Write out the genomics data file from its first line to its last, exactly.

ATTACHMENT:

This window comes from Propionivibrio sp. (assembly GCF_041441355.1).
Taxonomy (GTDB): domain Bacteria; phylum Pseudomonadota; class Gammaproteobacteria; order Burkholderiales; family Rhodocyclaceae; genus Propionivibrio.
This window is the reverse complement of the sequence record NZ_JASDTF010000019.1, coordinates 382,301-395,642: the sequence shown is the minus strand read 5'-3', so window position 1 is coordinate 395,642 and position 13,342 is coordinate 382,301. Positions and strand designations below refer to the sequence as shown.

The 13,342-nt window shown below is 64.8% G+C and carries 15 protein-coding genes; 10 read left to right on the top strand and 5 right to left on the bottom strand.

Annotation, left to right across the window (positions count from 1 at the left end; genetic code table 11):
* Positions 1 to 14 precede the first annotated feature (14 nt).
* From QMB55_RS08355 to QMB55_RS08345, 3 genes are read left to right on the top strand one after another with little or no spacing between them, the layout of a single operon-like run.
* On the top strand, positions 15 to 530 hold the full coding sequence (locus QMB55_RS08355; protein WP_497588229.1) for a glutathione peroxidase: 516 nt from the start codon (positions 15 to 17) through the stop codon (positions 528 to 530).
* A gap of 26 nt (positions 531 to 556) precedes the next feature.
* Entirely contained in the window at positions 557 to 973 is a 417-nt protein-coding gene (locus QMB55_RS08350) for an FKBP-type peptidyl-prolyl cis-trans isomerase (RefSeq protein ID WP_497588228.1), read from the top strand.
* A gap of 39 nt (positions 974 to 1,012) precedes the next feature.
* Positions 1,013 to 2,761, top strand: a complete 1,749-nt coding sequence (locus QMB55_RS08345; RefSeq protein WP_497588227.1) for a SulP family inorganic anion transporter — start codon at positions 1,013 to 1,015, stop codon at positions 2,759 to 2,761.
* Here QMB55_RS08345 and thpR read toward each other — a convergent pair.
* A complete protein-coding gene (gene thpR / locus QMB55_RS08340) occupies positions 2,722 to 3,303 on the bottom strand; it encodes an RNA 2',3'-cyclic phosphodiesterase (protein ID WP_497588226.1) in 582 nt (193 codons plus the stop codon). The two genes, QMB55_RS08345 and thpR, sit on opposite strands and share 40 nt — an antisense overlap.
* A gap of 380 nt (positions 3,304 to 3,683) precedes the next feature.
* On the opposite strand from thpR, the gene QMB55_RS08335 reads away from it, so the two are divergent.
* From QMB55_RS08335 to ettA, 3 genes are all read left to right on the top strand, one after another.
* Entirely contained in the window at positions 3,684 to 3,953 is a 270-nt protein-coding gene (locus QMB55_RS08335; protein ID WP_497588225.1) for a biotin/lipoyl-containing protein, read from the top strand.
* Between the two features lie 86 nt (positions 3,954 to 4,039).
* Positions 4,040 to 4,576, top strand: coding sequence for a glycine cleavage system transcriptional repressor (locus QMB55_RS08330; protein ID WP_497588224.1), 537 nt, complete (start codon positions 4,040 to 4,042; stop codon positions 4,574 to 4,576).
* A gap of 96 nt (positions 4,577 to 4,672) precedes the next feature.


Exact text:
This window comes from Propionivibrio sp. (assembly GCF_041441355.1).
Taxonomy (GTDB): domain Bacteria; phylum Pseudomonadota; class Gammaproteobacteria; order Burkholderiales; family Rhodocyclaceae; genus Propionivibrio.
This window is the reverse complement of the sequence record NZ_JASDTF010000019.1, coordinates 382,301-395,642: the sequence shown is the minus strand read 5'-3', so window position 1 is coordinate 395,642 and position 13,342 is coordinate 382,301. Positions and strand designations below refer to the sequence as shown.

The 13,342-nt window shown below is 64.8% G+C and carries 15 protein-coding genes; 10 read left to right on the top strand and 5 right to left on the bottom strand.

Annotation, left to right across the window (positions count from 1 at the left end; genetic code table 11):
* Positions 1 to 14 precede the first annotated feature (14 nt).
* From QMB55_RS08355 to QMB55_RS08345, 3 genes are read left to right on the top strand one after another with little or no spacing between them, the layout of a single operon-like run.
* On the top strand, positions 15 to 530 hold the full coding sequence (locus QMB55_RS08355; protein WP_497588229.1) for a glutathione peroxidase: 516 nt from the start codon (positions 15 to 17) through the stop codon (positions 528 to 530).
* A gap of 26 nt (positions 531 to 556) precedes the next feature.
* Entirely contained in the window at positions 557 to 973 is a 417-nt protein-coding gene (locus QMB55_RS08350) for an FKBP-type peptidyl-prolyl cis-trans isomerase (RefSeq protein ID WP_497588228.1), read from the top strand.
* A gap of 39 nt (positions 974 to 1,012) precedes the next feature.
* Positions 1,013 to 2,761, top strand: a complete 1,749-nt coding sequence (locus QMB55_RS08345; RefSeq protein WP_497588227.1) for a SulP family inorganic anion transporter — start codon at positions 1,013 to 1,015, stop codon at positions 2,759 to 2,761.
* Here QMB55_RS08345 and thpR read toward each other — a convergent pair.
* A complete protein-coding gene (gene thpR / locus QMB55_RS08340) occupies positions 2,722 to 3,303 on the bottom strand; it encodes an RNA 2',3'-cyclic phosphodiesterase (protein ID WP_497588226.1) in 582 nt (193 codons plus the stop codon). The two genes, QMB55_RS08345 and thpR, sit on opposite strands and share 40 nt — an antisense overlap.
* A gap of 380 nt (positions 3,304 to 3,683) precedes the next feature.
* On the opposite strand from thpR, the gene QMB55_RS08335 reads away from it, so the two are divergent.
* From QMB55_RS08335 to ettA, 3 genes are all read left to right on the top strand, one after another.
* Entirely contained in the window at positions 3,684 to 3,953 is a 270-nt protein-coding gene (locus QMB55_RS08335; protein ID WP_497588225.1) for a biotin/lipoyl-containing protein, read from the top strand.
* Between the two features lie 86 nt (positions 3,954 to 4,039).
* Positions 4,040 to 4,576, top strand: coding sequence for a glycine cleavage system transcriptional repressor (locus QMB55_RS08330; protein ID WP_497588224.1), 537 nt, complete (start codon positions 4,040 to 4,042; stop codon positions 4,574 to 4,576).
* A gap of 96 nt (positions 4,577 to 4,672) precedes the next feature.